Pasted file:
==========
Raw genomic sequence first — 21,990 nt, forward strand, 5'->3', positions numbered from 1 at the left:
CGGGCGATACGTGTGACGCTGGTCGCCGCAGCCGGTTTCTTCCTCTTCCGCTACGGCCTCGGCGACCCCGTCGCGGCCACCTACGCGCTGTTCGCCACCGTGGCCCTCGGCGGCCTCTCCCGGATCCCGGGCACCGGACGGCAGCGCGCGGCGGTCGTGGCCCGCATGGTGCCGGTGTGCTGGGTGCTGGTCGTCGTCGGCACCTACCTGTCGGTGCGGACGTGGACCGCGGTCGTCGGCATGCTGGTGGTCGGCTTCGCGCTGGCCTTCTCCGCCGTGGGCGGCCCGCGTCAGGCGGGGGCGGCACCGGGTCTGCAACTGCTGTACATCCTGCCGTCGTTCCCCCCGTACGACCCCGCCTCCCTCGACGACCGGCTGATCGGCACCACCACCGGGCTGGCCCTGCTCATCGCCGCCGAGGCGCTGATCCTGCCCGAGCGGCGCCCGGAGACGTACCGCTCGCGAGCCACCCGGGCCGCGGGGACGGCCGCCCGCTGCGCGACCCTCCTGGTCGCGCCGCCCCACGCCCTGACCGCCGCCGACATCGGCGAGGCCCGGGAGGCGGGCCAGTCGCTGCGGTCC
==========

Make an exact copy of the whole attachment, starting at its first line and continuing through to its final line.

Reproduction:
Raw genomic sequence first — 21,990 nt, forward strand, 5'->3', positions numbered from 1 at the left:
CGGGCGATACGTGTGACGCTGGTCGCCGCAGCCGGTTTCTTCCTCTTCCGCTACGGCCTCGGCGACCCCGTCGCGGCCACCTACGCGCTGTTCGCCACCGTGGCCCTCGGCGGCCTCTCCCGGATCCCGGGCACCGGACGGCAGCGCGCGGCGGTCGTGGCCCGCATGGTGCCGGTGTGCTGGGTGCTGGTCGTCGTCGGCACCTACCTGTCGGTGCGGACGTGGACCGCGGTCGTCGGCATGCTGGTGGTCGGCTTCGCGCTGGCCTTCTCCGCCGTGGGCGGCCCGCGTCAGGCGGGGGCGGCACCGGGTCTGCAACTGCTGTACATCCTGCCGTCGTTCCCCCCGTACGACCCCGCCTCCCTCGACGACCGGCTGATCGGCACCACCACCGGGCTGGCCCTGCTCATCGCCGCCGAGGCGCTGATCCTGCCCGAGCGGCGCCCGGAGACGTACCGCTCGCGAGCCACCCGGGCCGCGGGGACGGCCGCCCGCTGCGCGACCCTCCTGGTCGCGCCGCCCCACGCCCTGACCGCCGCCGACATCGGCGAGGCCCGGGAGGCGGGCCAGTCGCTGCGGTCC